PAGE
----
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RE: [widgets] Updates FPWD published

From: Hillebrand, Rainer <Rainer.Hillebrand@t-mobile.net>
Date: Tue, 14 Oct 2008 08:02:14 +0200
Message-Id: <41C7C0F2BC2713438D933052463E9259E6564A@DEMSWBMXSC0104.sv.ad.tmo>
To: "Marcos Caceres" <marcosscaceres@gmail.com>
Cc: <public-webapps@w3.org>

Dear Marcos,

I have some comments on the FPWD of the "Widgets 1.0: Updates" document.

Best Regards,

Rainer



a) Abstract: Replace "[...] the model makes use a simple XML documents [...]" by "[...] the model makes use of a simple XML document [...]".

b) 2. Introduction: Replace "[...] a multi-step process where by a widget user agent compares [...]" by "[...] a multi-step process where a widget user agent compares [...]".

c) 2. Introduction: Replace "[...] the widget user agent must attempt replace [...]" by "[...] the widget user agent must attempt to replace [...]".

d) 2. Introduction: Replace "[...] via the rules define in this specification [...]" by "[...] via the rules defined in this specification [...]".

e) 2. Introduction: Replace "[...] then that installed widget is said to be up-to-date." by "[...] then that installed widget resource is said to be up-to-date.".

f) 2. Introduction: "It is expected that widget user agents will perform updates asynchronously by periodically checking for changes in either the HTTP response codes for the UDD (e.g. a changed HTTP Etag header or using If-Modified-Since) and by processing the UDD itself." This scenario is very likely in case of an implementation for a desktop computer or a set-top box. However, a push mechanism is well established in the mobile environment. Such a push mechanism consists of an SMS message that wakes up an application in a mobile terminal that retrieves any kind of content from a remote server. It could be applied to the automatic widget resource update mechanism as well. The widget resource author would send out notifications to his/her known customers/users via SMS. The widget user agent retrieves the UDD via HTTP. The advantage of this push mechanism is that it does not consume unnecessary processing resources in the mobile terminal and the remote server, does not consume unnecessary transmission capacity in the Web and updates a widget resource as soon as an update is available. The disadvantage is that it is not supported in the IP world. However, we could mention in the specification that a push mechanism could be applied as well. We could add the following sentence to the sentence above: "A push mechanism could be applied as well that pushes a UDD to the widget user agent as soon as an update is available.".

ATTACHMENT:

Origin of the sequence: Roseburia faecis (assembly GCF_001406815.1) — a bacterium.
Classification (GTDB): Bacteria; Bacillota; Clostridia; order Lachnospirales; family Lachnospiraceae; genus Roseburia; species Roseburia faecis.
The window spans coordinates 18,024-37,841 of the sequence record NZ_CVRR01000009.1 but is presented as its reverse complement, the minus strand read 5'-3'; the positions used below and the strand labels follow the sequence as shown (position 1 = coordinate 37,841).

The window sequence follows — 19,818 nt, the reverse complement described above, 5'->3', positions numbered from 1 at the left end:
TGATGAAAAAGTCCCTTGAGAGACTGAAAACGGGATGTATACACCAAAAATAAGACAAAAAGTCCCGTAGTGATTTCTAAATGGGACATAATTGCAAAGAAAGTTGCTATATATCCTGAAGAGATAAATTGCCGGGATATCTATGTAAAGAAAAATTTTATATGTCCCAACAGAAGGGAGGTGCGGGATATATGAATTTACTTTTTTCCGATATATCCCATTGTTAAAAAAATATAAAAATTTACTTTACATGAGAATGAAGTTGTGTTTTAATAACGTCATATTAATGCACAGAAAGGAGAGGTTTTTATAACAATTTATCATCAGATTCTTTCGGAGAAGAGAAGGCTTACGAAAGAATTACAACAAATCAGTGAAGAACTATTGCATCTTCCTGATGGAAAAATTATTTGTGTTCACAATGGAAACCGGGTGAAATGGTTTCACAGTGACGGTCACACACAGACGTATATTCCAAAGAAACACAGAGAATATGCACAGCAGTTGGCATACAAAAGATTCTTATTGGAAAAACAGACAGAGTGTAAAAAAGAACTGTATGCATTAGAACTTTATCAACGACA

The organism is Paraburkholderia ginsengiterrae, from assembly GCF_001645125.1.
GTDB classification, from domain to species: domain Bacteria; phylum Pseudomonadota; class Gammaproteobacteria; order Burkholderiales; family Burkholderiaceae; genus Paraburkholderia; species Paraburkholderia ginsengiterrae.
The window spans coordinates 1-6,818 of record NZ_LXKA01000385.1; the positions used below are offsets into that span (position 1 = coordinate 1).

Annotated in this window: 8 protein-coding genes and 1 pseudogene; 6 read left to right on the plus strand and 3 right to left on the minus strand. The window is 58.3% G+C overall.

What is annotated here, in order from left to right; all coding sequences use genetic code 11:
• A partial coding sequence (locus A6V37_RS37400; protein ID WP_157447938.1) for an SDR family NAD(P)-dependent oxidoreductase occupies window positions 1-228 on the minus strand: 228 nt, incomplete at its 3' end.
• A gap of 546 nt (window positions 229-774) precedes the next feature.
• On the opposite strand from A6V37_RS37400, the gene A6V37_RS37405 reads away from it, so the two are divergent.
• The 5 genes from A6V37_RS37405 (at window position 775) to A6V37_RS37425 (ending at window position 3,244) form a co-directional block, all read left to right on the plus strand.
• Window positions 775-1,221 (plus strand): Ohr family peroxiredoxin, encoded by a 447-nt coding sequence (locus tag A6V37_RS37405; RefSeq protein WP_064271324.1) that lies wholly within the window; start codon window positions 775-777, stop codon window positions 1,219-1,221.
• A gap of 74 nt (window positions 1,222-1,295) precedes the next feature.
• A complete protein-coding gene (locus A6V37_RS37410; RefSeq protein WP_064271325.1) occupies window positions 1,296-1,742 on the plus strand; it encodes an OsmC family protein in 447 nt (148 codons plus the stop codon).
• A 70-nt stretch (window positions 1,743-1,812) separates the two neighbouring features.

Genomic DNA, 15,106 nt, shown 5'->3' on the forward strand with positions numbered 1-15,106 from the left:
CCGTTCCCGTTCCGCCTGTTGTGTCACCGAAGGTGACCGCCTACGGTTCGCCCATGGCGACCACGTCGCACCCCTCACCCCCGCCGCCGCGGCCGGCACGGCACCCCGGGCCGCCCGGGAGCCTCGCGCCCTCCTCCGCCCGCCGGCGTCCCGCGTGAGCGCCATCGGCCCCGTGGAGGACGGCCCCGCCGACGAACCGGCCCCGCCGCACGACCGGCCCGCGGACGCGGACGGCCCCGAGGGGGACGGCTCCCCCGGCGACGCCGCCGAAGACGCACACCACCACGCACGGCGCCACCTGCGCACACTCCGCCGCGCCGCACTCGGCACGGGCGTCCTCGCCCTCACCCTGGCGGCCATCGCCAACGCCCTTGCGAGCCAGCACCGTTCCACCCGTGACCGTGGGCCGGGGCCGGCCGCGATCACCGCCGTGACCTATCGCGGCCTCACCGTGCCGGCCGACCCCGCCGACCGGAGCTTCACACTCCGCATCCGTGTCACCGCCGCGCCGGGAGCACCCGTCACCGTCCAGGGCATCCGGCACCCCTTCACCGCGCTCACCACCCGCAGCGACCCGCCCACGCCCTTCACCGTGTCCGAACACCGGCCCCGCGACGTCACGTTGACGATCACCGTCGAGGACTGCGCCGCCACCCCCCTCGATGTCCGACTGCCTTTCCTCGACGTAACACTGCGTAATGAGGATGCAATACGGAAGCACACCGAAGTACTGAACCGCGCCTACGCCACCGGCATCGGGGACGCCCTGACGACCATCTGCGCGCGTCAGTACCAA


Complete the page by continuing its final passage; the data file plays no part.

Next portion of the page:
f) 2. Introduction: Replace "[...] as it makes us of the URI to potentially retrieve [...]" by "[...] as it makes use of the URI to potentially retrieve [...]".

g) 2. Introduction: "[...] and relay whether an update is available back to the instantiated Widget. Actually performing the update is left to the discretion of the widget user agent." Shall the instantiated Widget be able to initiate the update process after receiving the information that an update is available? Otherwise, it would not be under a Widget's control to start the actual update process. A Widget could be able to consider whether a mobile terminal is in roaming mode and whether its size is too big. If yes, it could postpone the update process to avoid unexpected costs for a user. As soon as the mobile terminal is attached to the home network, the Widget could ask the user to start the update process.

h) 4.1 Example Update Description Document: The widgetupdate element supports two attributes that represent URIs. In section 2. Introduction, it is a "IRI from where the widget user agent can retrieve the potential update", for instance. If they are the same, then it should be either a URI or an IRI.

i) 9. Security concerns: "It is conceivable that the automatic update model could be subject to a man-in-the-middle-attack, as with any unencrypted requests performed over HTTP. For this reason, it is recommended that automatic update are always performed over HTTPS." An unencrypted request performed over HTTP is not necessarily opening up a security hole. As long as a widget resource is cryptographically signed and the widget user agent validates the signature before installation, a widget resource's identity and integrity should be guaranteed.

j) 10.1 Using an Update Description Document: Replace "widget engine" by "widget user agent".

k) 10.1 Using an Update Description Document: Replace "text/xml" by "application/xml".

l) 10.1 Using an Update Description Document: "So, the widget engine then checks that <update id> matches <widget id> and that <widget version> and <update version> are different. If so, then the user is informed that a new update is available." If the <widget version> is not the same like the <update version>, then this will not necessarily mean that a new update is available. The installed Widget Resource could have been retrieved from a web server providing the latest version. The UDD could have been stored on a memory card which could then be quite old. Then the widget user agent must be intelligent enough to compare whether the <widget version> is smaller than the <update version>. If yes, then a new update is available. The question is also whether we define a format for the version number. Is 1.0 "older" than 1.0a?



*************************************
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Terminal Technology
Rainer Hillebrand
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Received on Tuesday, 14 October 2008 06:29:02 GMT

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